MIAMI—Public-private partnerships (P3s) are nothing new, butwith major infrastructure projects rising across the Southeast thenature of some P3 projects is changing—and accounting firms aresmack dab in the middle of the fray.

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Globest.com caught up with Darryl Sharpton, CEOof The Sharpton Group, a Miami-based account firm,to get his take on public private partnerships in the new era inpart one of this exclusive interview. Be sure to come back thisafternoon for part two, in which Sharpton will discuss the mostexciting projects he sees in the area and what real estatedevelopers should do before they begin assembling funding for aproject.

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GlobeSt.com: You have been an accounting firm for 30years. Why are you shifting your model now?

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Sharpton: We are not so much shifting our modelas we are sharpening our focus. With more investment pouring intoSouth Florida than any other metropolitan region in the US, thereis a growing need for trusted oversight in the areas ofconstruction, budget management, and operations.

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As a locally based, independent consulting firm with anunderstanding of the regional economy and political landscape, webelieved we were well equipped to fill this void. To this end, weare enhancing our consultancy work while still maintainingtraditional accounting services, such as audit and operationalreview.

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GlobeSt.com: How do you evaluate the economic impactof a major infrastructure project?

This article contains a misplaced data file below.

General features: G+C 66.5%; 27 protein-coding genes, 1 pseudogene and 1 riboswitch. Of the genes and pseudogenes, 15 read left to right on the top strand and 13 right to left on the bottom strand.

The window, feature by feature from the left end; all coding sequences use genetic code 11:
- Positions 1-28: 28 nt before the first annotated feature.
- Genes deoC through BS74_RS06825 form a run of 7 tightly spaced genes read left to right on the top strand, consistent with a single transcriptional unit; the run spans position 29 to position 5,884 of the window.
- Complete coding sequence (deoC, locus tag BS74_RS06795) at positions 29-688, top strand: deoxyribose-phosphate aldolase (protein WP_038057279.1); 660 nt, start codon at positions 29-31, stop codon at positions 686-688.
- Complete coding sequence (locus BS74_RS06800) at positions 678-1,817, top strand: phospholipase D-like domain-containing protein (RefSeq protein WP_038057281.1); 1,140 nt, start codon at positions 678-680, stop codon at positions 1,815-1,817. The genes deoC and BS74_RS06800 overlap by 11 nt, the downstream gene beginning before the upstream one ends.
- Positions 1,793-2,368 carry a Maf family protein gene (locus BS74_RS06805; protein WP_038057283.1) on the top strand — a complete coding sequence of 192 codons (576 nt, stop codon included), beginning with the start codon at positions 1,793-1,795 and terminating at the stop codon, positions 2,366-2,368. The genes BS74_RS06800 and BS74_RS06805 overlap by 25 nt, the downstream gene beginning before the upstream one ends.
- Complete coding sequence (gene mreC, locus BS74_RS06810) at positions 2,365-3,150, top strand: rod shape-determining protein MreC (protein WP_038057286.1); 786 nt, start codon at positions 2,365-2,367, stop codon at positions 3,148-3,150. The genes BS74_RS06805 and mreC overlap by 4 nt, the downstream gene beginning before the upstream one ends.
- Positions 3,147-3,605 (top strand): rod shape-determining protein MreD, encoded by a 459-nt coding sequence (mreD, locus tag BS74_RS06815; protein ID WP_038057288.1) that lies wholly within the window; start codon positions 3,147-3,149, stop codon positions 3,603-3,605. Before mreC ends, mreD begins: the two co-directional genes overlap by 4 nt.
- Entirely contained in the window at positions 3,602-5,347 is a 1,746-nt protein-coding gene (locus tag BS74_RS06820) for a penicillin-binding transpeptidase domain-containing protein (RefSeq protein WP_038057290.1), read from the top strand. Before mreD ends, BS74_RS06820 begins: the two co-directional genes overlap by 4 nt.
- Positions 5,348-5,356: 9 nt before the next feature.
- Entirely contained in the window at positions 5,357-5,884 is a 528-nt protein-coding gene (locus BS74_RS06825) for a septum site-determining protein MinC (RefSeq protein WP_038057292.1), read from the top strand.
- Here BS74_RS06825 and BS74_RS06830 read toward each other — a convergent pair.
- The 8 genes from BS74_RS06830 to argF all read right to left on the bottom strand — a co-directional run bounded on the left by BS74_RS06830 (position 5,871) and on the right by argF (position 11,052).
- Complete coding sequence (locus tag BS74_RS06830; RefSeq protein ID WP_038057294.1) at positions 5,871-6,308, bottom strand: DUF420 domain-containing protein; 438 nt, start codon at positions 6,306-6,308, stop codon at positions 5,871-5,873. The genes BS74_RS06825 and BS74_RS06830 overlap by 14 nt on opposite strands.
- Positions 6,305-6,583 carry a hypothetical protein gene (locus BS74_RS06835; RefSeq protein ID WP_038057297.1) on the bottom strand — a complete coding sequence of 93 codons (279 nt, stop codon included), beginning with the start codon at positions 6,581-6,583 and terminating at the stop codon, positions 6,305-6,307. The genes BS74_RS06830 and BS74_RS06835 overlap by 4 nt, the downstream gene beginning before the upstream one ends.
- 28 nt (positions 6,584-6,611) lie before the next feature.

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Sharpton: Analyzing the economic impact of aparticular project typically involves accessing a wide range offinancial and economic data to generate estimates of economicoutput, GDP, employment, and tax revenues associated with changesin the level of economic activity resulting from the project orindustry being analyzed. Our team then methodically selectsappropriate multipliers to the underlying data to determine theoverall economic impact a project would bring to a region both atthe outset and over time.

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GlobeSt.com: How has this cycle fueledpublic-private partnerships in a way that wasn't being donebefore?

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Sharpton: During the recession, stategovernments increasingly turned to public-private partnerships(P3s) to finance new infrastructure projects or maintain existingassets. As our economy recovers and new investment pours in,municipalities have continued to view P3s as a viable strategy forsustaining growth and filling persistent budget gaps.

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While this approach has helped usher in many critical projectsotherwise impossible to fund, with it comes a greaterresponsibility for oversight. All states that permit privatelyfinanced P3 contracts impose rules to ensure accountability andprotect the public from poorly designed financial agreements.

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